Bankman-Fried’s defence lawyer, Mark Cohen, argued that his client was happy to abide by any conditions if he is released prior to his trial. – Source
FTX: Collapsed crypto exchange says $415m was hacked

Collapsed cryptocurrency exchange FTX says that around $415m (£338m) of crypto has been stolen by hackers.

About $323m was hacked from its international exchange and $90m from its US platform since the firm filed for bankruptcy, FTX’s CEO says.

FTX co-founder Sam Bankman-Fried has been accused of stealing billions of dollars from FTX users to pay debts at his other firm, Alameda Research.

Mr Bankman-Fried has pleaded not guilty to fraud charges.

Last week the company told a bankruptcy judge in Delaware that it had recovered more than $5bn in assets.

On Tuesday FTX provided further details, saying that it had recovered $1.7bn in cash, $3.5bn in so-called liquid cryptocurrency and $300m in liquid securities. – Source

Sam Bankman-Fried was a spiteful and insecure boss who gaslit anyone that challenged him, FTX’s former US chief says

Sam Bankman-Fried was a spiteful and insecure manager who reacted badly to any conflict or criticism, according to a former top executive for FTX’s US-based operation.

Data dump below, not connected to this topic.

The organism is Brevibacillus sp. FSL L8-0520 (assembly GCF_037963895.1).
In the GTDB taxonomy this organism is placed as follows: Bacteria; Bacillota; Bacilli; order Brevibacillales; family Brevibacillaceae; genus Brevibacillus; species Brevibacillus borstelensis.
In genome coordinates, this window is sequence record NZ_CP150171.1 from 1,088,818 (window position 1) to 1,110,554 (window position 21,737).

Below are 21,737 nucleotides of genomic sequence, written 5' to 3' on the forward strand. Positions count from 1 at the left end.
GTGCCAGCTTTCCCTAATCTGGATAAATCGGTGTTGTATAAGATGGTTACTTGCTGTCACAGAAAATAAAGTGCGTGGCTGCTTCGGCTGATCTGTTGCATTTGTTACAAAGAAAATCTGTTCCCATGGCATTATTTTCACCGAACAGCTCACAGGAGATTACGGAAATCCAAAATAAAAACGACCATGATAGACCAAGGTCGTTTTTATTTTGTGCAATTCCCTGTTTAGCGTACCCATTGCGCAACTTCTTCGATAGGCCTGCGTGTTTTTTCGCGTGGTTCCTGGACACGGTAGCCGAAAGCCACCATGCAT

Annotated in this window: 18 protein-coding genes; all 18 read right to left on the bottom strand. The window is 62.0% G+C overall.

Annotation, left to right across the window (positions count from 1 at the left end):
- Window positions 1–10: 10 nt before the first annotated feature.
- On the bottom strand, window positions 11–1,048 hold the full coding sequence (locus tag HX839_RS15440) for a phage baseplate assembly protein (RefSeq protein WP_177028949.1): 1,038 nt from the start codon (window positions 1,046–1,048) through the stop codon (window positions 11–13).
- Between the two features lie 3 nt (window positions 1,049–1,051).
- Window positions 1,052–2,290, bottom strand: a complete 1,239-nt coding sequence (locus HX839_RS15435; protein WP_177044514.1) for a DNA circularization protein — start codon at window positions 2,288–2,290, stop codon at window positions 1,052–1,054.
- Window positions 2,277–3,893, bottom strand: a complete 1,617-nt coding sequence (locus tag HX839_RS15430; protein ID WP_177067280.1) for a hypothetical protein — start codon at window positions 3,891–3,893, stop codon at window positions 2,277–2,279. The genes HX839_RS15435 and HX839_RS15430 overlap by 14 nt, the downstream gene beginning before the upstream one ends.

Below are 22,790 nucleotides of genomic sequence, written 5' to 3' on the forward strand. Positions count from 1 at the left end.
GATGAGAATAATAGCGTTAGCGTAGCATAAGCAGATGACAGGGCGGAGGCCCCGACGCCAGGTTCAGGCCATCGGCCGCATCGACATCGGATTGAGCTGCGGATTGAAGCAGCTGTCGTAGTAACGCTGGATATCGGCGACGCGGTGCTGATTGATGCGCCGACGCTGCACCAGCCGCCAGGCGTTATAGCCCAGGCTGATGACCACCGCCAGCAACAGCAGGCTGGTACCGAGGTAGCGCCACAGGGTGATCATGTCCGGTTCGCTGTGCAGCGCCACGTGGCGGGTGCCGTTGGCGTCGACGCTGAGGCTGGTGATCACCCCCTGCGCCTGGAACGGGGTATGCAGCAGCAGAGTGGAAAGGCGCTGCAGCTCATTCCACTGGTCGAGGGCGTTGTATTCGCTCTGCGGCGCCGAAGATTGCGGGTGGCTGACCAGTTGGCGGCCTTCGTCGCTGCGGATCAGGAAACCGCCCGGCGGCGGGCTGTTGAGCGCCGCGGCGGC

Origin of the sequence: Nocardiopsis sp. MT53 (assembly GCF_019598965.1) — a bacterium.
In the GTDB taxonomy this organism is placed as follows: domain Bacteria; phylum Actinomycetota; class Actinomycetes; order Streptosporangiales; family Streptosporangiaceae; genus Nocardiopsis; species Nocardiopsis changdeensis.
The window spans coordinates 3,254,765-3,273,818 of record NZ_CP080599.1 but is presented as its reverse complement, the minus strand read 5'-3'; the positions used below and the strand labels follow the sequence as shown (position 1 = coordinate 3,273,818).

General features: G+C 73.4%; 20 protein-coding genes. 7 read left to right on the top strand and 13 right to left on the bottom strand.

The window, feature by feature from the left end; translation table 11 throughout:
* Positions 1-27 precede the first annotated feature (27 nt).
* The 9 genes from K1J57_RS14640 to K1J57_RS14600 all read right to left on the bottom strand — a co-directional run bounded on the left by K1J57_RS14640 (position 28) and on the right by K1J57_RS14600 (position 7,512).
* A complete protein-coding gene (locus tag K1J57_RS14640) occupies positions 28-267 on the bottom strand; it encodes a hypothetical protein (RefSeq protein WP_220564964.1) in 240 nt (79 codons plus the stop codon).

Brett Harrison, who was the president of FTX US between May 2021 and September 2022, slammed the disgraced former crypto billionaire in a series of tweets Saturday.

Harrison said that his relationship with Bankman-Fried had started to sour after around six months – when he called for greater separation between FTX US and its Bahamas-based parent company.

“I began advocating strongly for establishing separation and independence for the executive, legal, and developer teams of FTX US, and Sam disagreed,” he said. “I saw in that early conflict his total insecurity and intransigence when his decisions were questioned, his spitefulness, and the volatility of his temperament.”

“I realized he wasn’t who I remembered,” Harrison added, referencing a previous stint working with Bankman-Fried at the quantitative trading firm Jane Street.

Bankman-Fried had been called “the next Warren Buffett” by Fortune magazine and courted high-profile investors like VC firm Sequoia Capital and NFL star Tom Brady – and that made him difficult to challenge, according to Harrison.

“There was tremendous pressure not to disagree with Sam, but I did so anyway,” he said. “At that time, and for all of my time at FTX US, his influence over the media, FTX’s partners, the venture capital industry, and the traditional finance industry was pervasive and unyielding.”

Harrison said that he flagged further concerns about FTX’s hiring policy, its lack of experienced managers in C-suite positions, and the software development roles held by Gary Wang and Nishad Singh – who’ve since been identified as key members of Bankman-Fried’s “inner circle”.

But Bankman-Fried was unable to deal with conflict and responded to the criticism by “gaslighting” Harrison, the former FTX US executive said.

“Sam was uncomfortable with conflict,” Harrison tweeted. “He responded at times with dysregulated hostility, at times with gaslighting and manipulation, but ultimately chose to isolate me from communication on key decision-making.” – Source